Bamboos grow well in sandy soils, with good irrigation and fertilising, and generous use of organic material to improve the soil. Clay additives, available from nurseries, should also be incorporated into sands to help them retain water and nutrients.
Bamboo plants grow poorly in heavy clays or where there is high salinity or extended water-logging. The optimal soil pH (by the water system of measurement) is between 5 and 6.5. Apply lime if the pH is too acidic (low pH).
The underground swollen, woody, rhizome is the foundation of the plant; it produces beautiful arching stems and graceful leaves. Flowering is rare, and plants that flower and set seed soon die.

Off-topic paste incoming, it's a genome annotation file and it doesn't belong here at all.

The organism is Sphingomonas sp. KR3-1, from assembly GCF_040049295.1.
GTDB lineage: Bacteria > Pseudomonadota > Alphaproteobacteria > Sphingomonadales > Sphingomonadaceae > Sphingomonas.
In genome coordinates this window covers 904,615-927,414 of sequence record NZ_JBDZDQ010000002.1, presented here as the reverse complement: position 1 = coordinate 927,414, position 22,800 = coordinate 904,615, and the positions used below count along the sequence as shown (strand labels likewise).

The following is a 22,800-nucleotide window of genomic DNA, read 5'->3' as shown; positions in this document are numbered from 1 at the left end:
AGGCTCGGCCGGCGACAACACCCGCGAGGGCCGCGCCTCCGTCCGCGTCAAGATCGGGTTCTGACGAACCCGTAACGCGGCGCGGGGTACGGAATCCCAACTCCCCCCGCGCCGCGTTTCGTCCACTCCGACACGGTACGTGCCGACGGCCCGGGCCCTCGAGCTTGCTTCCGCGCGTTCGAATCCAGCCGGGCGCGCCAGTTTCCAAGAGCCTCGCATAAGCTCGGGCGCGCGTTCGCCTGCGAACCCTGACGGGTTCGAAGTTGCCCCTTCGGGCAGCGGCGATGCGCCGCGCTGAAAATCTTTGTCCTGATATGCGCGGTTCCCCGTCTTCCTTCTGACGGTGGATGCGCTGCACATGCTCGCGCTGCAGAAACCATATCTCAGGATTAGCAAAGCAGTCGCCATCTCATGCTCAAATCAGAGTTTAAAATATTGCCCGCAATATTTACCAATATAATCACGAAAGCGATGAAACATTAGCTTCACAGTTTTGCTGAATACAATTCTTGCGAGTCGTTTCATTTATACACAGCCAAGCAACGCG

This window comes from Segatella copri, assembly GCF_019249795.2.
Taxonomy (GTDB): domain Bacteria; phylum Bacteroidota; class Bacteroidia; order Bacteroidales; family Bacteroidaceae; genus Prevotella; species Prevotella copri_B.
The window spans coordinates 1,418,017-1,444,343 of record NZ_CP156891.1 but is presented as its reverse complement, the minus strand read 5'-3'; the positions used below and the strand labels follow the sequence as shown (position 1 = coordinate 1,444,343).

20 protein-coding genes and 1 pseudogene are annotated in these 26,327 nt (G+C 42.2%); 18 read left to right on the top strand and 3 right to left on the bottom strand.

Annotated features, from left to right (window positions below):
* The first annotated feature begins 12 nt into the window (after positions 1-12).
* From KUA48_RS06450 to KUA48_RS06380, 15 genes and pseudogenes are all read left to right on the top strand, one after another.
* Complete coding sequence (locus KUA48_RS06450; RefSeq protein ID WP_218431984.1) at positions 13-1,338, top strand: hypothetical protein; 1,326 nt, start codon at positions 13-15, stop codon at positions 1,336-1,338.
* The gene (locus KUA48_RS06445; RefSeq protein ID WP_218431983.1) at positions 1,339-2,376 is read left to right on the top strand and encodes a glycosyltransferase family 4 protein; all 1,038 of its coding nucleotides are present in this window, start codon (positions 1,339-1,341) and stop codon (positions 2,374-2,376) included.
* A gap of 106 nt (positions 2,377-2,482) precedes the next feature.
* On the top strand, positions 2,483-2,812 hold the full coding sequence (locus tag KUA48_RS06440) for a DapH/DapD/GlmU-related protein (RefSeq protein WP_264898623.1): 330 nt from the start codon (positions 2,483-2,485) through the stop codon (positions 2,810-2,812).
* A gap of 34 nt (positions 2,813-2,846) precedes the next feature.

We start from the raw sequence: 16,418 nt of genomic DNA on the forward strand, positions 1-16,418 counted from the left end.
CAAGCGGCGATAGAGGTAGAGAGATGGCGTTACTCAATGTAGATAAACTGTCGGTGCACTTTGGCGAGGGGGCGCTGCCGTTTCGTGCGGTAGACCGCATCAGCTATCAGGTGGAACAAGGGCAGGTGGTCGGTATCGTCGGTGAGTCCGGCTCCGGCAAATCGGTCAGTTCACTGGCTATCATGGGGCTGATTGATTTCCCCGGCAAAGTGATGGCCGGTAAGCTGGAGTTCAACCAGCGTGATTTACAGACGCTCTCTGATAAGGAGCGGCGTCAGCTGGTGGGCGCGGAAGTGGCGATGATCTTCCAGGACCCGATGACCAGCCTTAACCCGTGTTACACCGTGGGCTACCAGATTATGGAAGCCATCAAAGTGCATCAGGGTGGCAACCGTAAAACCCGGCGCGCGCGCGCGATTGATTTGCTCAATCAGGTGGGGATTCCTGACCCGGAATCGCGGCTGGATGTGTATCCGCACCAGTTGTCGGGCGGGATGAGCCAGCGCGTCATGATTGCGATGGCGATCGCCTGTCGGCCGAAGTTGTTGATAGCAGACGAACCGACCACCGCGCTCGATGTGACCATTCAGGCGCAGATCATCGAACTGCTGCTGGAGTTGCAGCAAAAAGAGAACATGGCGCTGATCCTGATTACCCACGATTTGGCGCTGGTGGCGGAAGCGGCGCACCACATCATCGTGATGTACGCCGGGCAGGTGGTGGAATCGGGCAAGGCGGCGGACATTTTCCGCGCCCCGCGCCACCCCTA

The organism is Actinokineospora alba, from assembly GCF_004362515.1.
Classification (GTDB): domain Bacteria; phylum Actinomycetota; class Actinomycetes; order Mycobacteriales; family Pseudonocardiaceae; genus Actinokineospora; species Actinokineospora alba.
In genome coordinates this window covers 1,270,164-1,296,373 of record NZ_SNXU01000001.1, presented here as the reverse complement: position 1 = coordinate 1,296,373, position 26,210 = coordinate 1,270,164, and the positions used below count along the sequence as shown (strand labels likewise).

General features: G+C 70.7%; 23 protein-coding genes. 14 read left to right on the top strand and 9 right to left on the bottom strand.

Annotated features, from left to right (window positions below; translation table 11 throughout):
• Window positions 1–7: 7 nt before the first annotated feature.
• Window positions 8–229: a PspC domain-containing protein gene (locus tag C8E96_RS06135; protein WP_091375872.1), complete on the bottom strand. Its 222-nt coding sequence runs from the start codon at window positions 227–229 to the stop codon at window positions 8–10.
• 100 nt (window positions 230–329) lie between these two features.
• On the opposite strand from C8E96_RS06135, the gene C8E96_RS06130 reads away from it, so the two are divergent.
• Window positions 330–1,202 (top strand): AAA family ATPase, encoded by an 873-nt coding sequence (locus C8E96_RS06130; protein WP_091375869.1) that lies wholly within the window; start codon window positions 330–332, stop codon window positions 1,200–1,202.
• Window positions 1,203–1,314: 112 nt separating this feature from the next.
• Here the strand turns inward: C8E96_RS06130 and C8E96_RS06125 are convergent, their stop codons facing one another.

Several plants are falsely called bamboos. The ‘lucky bamboo’, Dracaena sanderiana, is a popular indoor pot-plant and the small bushy panda bamboo, Pogonotherum paniceum, is a true grass. The sacred bamboo, Nandina domestica, is a small garden shrub, with reddish leaves. The giant reed (Arundo donax) is a grass, but resembles a bamboo, because it has cane-like stems to 6m high. Unlike bamboo, it flowers readily at the top of the stems. It is often found in waste areas and chicken-runs, but may be useful for stakes.